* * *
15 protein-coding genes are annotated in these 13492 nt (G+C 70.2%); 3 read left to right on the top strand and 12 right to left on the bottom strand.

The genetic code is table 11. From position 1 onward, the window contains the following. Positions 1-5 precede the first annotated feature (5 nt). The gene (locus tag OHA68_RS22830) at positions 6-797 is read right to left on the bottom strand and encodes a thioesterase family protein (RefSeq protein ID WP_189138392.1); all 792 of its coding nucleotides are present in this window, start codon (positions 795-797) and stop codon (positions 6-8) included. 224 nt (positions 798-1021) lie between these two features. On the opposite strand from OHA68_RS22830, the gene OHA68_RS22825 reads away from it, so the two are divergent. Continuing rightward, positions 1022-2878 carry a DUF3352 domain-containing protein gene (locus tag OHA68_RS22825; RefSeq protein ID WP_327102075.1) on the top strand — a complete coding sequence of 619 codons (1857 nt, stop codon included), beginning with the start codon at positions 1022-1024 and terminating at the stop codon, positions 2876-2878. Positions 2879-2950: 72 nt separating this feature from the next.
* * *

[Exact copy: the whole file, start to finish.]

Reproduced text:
15 protein-coding genes are annotated in these 13492 nt (G+C 70.2%); 3 read left to right on the top strand and 12 right to left on the bottom strand.

The genetic code is table 11. From position 1 onward, the window contains the following. Positions 1-5 precede the first annotated feature (5 nt). The gene (locus tag OHA68_RS22830) at positions 6-797 is read right to left on the bottom strand and encodes a thioesterase family protein (RefSeq protein ID WP_189138392.1); all 792 of its coding nucleotides are present in this window, start codon (positions 795-797) and stop codon (positions 6-8) included. 224 nt (positions 798-1021) lie between these two features. On the opposite strand from OHA68_RS22830, the gene OHA68_RS22825 reads away from it, so the two are divergent. Continuing rightward, positions 1022-2878 carry a DUF3352 domain-containing protein gene (locus tag OHA68_RS22825; RefSeq protein ID WP_327102075.1) on the top strand — a complete coding sequence of 619 codons (1857 nt, stop codon included), beginning with the start codon at positions 1022-1024 and terminating at the stop codon, positions 2876-2878. Positions 2879-2950: 72 nt separating this feature from the next.